The Connells who had stayed in Scotland also founded a shipyard. This entrepreneurial family had two companies in the thriving, world-class, Ulster-Scots shipbuilding industry, both bearing the name Charles Connell and Sons. Charles Connell was succeeded by his eldest son, Alexander (Sandy) Connell. The family’s connections with Belfast’s maritime industry continue to the present day.
The McTear brothers of Hazelbank establish a steamship service to Scotland
Thomas and George McTear traced their ancestry back to Scotland, to Noah McTear from Perthshire who was a Presbyterian Covenanter during the ‘Killing Times’ of the mid 1600s. He fled to Ulster for refuge and his descendants prospered in Belfast. The McTears lived in a large family home on the shores of Belfast Lough known as Hazelbank. It was from here that they could watch the changing design of vessels, as steam power replaced sailing ships.
Still young men in their early 20s, they joined forces with Robert Patterson Ritchie (the only son of John Ritchie of Ritchie & McLaine) around 1820 and founded the Belfast-Glasgow Steamship Company. Robert Ritchie was sent to Scotland to oversee the construction of their first ship, the Fingal – a famous character in the ancient myths of Scotland and Ireland. The Fingal was launched in March 1826, sailing between Belfast and Glasgow four times a week. One of the vessel’s most notorious passengers was the wife of body-snatcher William Hare. In 1833 a storm arose and a New York actor named James Wallack heroically organised the rest of the passengers to man the pumps to keep Fingal afloat until she reached safe harbour at Greenock.
The Burns Brothers
The company’s agents in Glasgow were James and George Burns – they later acquired the agency for Cunard Line’s steamers which sailed to New York and Halifax, Nova Scotia. Many decades later the Burns brothers bought the company from the McTears, which eventually became the Burns & Laird Line, a brand name which dominated the Ulster/Scotland shipping routes until the 1970s.
1857 The Origins Of The World’s Greatest Shipyard
‘Gentleman apprentices’ Walter and Alexander Wilson join the shipbuilding industry
The most famous names in Belfast shipbuilding history are of course Harland & Wolff, the name of the greatest shipyard in the world - and the yard where Titanic was built. Yet ‘The Big Yard’ grew steadily from humbler origins.
Scottish Roots Shared With A President
Walter Henry Wilson and his brother Alexander entered the shipbuilding trade in 1855 when they joined as ‘gentlemen apprentices’. Their paternal grandfather was Walter Wilson of Croglin in Dumfriesshire, Scotland. He moved to Ulster and became involved in the linen industry at Ballydrain between Belfast and Lisburn. The 28th President of the United States, Woodrow Wilson, also claimed descent from the same Scottish family. The Wilson brothers’ other grandparents were also either Scottish or of Scottish descent.
York Street - Home Of The Wilsons, Edward Harland And Gustav Wolff
The brothers were born at Maryville on the Lisburn Road in Belfast and educated at the Moravian College at Gracehill near Ballymena. Following their father’s death, the family home had to be rented out and, along with their mother, they moved to rooms in York Street in Belfast’s thriving maritime district. They started work at Robert Hickson’s shipyard in 1857, under the supervision of Edward Harland, who also lived in York Street. Another neighbour, just across the road in Brougham Street, was an ambitious young man called Gustav Wolff.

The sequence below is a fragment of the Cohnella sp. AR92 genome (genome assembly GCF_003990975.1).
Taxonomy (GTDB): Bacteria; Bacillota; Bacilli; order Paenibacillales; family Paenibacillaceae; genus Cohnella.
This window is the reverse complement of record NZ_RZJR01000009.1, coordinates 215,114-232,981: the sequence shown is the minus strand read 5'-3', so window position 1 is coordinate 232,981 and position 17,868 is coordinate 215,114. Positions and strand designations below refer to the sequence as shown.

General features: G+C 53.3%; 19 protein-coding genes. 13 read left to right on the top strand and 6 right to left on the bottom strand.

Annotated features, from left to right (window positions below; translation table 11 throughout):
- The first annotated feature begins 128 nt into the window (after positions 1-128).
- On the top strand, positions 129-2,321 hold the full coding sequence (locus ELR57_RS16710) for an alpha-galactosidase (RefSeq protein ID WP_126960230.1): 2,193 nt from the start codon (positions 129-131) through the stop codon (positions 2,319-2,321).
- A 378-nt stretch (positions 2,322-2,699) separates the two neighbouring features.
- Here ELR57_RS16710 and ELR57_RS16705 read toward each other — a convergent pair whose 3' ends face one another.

The next year Hickson’s yard was taken over by Harland; it was renamed ‘Harland and Wolff’ in 1861. Walter Henry Wilson became one of the top draughtsmen in the company and in 1874 he became a board director. Walter Wilson was general manager and his brother Alexander was in charge of engine design. In 1882 the company’s 150th ship was named Walter H Wilson in honour of his contribution to the firm.
William Pirrie, another ‘gentleman apprentice’, becomes Ulster’s leading industrialist
Although William was born in Canada, his grandfather and namesake, Captain William Pirrie, was from Port William in Galloway, Scotland. After a spell in America he settled in Ulster, becoming a Belfast Harbour Commissioner in 1849. He sent his son James over to Canada to start a timber business but James died a few years later. His widow Eliza and two young children, Eliza and William (then aged 2), returned home and lived with Captain Pirrie in Conlig.
Young William was hugely influenced by his grandfather’s interest in ships and when he left school in 1862 aged 16 he joined Harland & Wolff as a premium apprentice. His rise in the firm was meteoric. Just 12 years after joining Harland & Wolff, he became a partner in 1874. Eventually he became chairman of the company and it was under his leadership that the firm opened a shipyard on the Clyde in 1902.
It was in July 1907, over dinner at his grand London residence, that Pirrie and Bruce Ismay of White Star Line conceived a plan to build the largest liners in the world – the Olympic, the Titanic and the Britannic, in an effort to eclipse Cunard Line.
Pirrie served on Belfast Corporation and was Lord Mayor from 1896–7. He was also the first person to receive the Freedom of the City in 1898. Elevated to the peerage as a Baron in 1906, he became Viscount Pirrie of Belfast in 1921. He was appointed to the Senate of the new Northern Ireland Parliament in the same year.